Pulau Mantanani: 24 October 2015

Today was Mike and Yann’s last day on the island, which meant that I would have to compensate for losing two pairs of sharp eyes for the last few days of my stay! Having missed Metallic Pigeon on the first day, Yann concentrated on the west end of the island, and was successful not only in seeing a Metallic Pigeon but also getting some very close photos of Tabon Scrubfowl. Meanwhile, Mike and I focused on turning up new migrants. Two sightings of Pied Imperial-Pigeons were  a new island tick and a much-wanted year tick for me – relief! We also had a Chinese Egret foraging in the bay on the north-west coast.

It was soon clear that not much new had arrived, so it was mostly a matter of seeing the same birds from the previous days. Having said that, we did manage to dig up a Tiger Shrike, which we had not seen before. There were two ‘that got away’ today. Yann had brief views of a possible Dusky Warbler, and when I went to look for it, I glimpsed a small dark brown rail or crake deep inside  a dense tangle of undergrowth. Oh well! Can’t nail down everything!


One of the two ‘old’ Taiga Flycatchers still present was still foraging on the beach


Or in the nearby casuarinas


One of five Grey-streaked Flycatchers, enjoying scenic views on the beach too!


The same Grey-streaked Flycatcher


A juvenile Dark-sided Flycatcher was also on the beach!



Two of these were possibly fresh in since yesterday.



Structurally, they are very different from Grey-streaked, looking tubbier and smaller-billed.


Looking huge by comparison, there were 5 Asian Brown Flycatchers.


The bill is the largest and broadest of the three.


There were also a couple of Blue-and-White Flycatchers present, and I managed to get reasonably close for the first time today.


The tone of the blue looks quite different depending on the lighting. It’s the same bird in both photos.



Six Red-throated Pipits were still on the football field.

There were five Arctic Warblers and a Japanese Leaf Warbler still about, but no sign of the Willow Warbler.


Four Sand Martins were counted…



But only 1 Red-rumped Swallow.


Raptors continued to move through in small numbers from mid-morning.


There were four Japanese Sparrowhawks…


Including this one hunting from a perch


3 Grey-faced Buzzards (pic) and 2 Chinese Sparrowhawks


Two of the three Kentish Plovers still present on the Point.


Frigate birds are a constant feature, and today they were a bit closer than usual. A nice comparison of adult male Lesser…


…and Christmas Island Frigatebirds



Some more Lesser Frigatebirds…



The size difference is always obvious when the two species are together.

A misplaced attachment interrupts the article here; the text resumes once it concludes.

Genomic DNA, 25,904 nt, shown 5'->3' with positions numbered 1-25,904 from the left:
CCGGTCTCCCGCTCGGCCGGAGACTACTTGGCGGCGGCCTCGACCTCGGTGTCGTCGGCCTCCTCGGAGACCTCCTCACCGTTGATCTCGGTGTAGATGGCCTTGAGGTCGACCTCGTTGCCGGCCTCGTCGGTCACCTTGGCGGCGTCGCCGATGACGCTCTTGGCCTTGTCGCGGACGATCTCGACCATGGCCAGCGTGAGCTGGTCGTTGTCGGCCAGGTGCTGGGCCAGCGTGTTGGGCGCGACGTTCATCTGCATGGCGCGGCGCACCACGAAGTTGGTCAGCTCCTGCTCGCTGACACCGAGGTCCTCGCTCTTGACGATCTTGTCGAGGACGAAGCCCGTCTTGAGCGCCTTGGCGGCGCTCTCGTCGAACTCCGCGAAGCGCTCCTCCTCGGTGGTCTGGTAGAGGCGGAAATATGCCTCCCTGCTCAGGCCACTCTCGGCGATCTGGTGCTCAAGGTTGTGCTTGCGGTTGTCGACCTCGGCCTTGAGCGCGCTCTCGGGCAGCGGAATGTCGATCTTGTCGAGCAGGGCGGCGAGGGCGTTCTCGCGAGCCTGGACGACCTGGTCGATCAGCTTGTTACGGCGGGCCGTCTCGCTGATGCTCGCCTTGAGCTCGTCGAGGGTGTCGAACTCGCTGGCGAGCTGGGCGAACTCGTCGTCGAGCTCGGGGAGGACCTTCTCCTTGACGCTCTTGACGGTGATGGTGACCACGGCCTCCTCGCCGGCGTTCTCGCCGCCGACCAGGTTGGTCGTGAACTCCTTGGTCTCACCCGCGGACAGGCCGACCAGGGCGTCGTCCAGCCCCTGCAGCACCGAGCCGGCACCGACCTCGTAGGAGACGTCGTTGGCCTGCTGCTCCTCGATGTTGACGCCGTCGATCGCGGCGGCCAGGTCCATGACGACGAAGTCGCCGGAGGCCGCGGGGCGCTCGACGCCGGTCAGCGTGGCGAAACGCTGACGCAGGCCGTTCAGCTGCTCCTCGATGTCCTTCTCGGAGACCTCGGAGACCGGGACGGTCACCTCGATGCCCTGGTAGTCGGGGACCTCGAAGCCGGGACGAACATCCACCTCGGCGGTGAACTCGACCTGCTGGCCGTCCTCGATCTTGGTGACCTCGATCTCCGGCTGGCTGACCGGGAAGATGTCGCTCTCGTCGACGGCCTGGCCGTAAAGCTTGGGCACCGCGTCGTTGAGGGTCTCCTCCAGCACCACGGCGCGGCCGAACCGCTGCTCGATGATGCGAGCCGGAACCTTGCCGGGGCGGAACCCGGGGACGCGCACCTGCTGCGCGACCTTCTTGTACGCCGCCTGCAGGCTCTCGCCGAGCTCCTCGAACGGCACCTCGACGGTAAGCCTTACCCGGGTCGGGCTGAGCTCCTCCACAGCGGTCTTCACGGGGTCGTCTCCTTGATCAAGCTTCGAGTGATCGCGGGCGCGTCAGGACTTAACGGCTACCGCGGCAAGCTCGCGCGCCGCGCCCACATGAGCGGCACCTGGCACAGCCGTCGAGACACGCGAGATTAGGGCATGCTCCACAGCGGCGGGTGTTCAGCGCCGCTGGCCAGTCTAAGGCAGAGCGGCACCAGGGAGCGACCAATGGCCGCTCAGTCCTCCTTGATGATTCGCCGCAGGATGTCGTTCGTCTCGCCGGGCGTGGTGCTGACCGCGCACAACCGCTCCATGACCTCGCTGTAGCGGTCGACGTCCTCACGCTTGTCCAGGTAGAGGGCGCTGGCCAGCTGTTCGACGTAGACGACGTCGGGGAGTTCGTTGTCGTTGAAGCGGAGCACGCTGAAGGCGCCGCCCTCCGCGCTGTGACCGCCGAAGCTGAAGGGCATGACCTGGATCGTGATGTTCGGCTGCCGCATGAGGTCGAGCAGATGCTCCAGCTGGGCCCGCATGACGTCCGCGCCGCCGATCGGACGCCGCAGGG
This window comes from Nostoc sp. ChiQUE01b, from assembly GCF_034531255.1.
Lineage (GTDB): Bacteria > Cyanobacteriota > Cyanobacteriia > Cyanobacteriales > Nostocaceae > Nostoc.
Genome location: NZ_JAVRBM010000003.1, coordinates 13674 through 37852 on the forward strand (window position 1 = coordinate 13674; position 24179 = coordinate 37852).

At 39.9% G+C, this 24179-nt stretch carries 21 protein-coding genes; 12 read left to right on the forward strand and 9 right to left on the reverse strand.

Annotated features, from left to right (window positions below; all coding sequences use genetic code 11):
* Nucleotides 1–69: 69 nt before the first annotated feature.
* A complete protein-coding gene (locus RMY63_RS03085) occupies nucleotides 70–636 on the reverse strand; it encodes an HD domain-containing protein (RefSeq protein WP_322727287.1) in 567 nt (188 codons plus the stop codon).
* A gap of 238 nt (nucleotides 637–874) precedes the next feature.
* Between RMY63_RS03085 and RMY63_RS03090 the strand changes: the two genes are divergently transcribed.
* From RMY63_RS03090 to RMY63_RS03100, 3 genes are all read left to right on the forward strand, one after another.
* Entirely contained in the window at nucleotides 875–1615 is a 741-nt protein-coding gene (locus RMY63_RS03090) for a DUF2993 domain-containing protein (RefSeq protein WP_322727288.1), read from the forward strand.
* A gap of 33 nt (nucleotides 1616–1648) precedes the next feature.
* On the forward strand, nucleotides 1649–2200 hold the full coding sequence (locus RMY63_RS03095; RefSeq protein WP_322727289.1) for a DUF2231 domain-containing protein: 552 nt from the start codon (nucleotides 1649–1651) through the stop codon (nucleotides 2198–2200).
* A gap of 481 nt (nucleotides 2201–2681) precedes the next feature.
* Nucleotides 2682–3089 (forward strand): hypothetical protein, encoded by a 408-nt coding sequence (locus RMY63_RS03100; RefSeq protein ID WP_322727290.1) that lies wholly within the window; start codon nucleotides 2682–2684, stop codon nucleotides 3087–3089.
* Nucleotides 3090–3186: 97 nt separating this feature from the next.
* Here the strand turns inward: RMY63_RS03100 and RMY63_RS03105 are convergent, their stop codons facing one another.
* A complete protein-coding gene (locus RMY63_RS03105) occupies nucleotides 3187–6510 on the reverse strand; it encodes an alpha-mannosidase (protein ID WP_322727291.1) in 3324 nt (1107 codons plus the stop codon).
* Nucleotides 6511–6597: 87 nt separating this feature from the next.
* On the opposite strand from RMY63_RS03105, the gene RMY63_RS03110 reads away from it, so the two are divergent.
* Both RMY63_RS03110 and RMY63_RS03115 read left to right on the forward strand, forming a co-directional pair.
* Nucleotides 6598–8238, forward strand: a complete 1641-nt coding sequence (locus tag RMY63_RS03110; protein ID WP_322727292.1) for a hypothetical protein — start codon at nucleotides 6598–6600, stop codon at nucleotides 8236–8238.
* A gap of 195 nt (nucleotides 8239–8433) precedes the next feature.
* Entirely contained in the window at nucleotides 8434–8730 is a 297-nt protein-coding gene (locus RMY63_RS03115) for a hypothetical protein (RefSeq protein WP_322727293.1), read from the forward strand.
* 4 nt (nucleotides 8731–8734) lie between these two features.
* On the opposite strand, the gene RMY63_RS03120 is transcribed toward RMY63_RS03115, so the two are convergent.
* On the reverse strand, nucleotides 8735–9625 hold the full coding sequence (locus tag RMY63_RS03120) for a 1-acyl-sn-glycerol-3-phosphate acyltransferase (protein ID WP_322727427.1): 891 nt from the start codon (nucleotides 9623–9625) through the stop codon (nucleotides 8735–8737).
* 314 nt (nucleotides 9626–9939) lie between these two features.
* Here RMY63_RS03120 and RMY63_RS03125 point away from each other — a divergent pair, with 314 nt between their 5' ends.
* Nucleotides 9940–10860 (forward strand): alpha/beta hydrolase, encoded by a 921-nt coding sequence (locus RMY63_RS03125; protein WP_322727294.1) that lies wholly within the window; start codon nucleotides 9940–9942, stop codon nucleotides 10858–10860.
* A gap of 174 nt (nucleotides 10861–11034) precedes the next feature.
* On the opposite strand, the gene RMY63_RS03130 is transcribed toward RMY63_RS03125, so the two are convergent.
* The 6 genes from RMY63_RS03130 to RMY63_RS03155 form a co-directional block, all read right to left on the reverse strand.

And some Christmas Islanders!

Pulau Mantanani: 23 October 2015


South beach at dawn


Our homestay.

The day dawned bright and sunny, with little wind, after a clear night. Initially, it seemed like there was not much about, and we guessed that birds had taken advantage of the clear night to move on. However, when we got to the football field – which still had several rainwater pools – we found two juvenile Pacific Golden Plovers, 2 Little Ringed Plovers, a small flock of 8 Red-throated Pipits and several Eastern Yellow Wagtails.


The football field


Red-throated Pipit with Eastern Yellow Wagtail


Red-throated Pipit


Juvenile Pacific Golden Plover


Yellow Bittern

We then decided to work the scrubby bushes around the field, and before long Mike called our attention to a warbler which had just emerged into some dead branches at the edge of a bush. It was immediately obviously something new, and we cycled through a couple of possibilities before quite quickly realising we were looking at…a Willow Warbler! This is a species all of us are familiar with from Europe, but it was not exactly what we were expecting to see in Borneo! The bird sat motionless, other than repeatedly flicking its tail, as we edged around to get a better angle. As we did so, a Japanese Sparrowhawk made a dash for the warbler and pulled out at the last moment as it became aware of us. The warbler froze, apparently in shock, for several minutes, enabling us to get lots of photos before it eventually flew off to an adjoining bush. We took a few moments to compare notes and revel in the rush of adrenaline at having found a ‘mega’ rarity, reflecting that our attention had probably also saved the Willow Warbler’s life!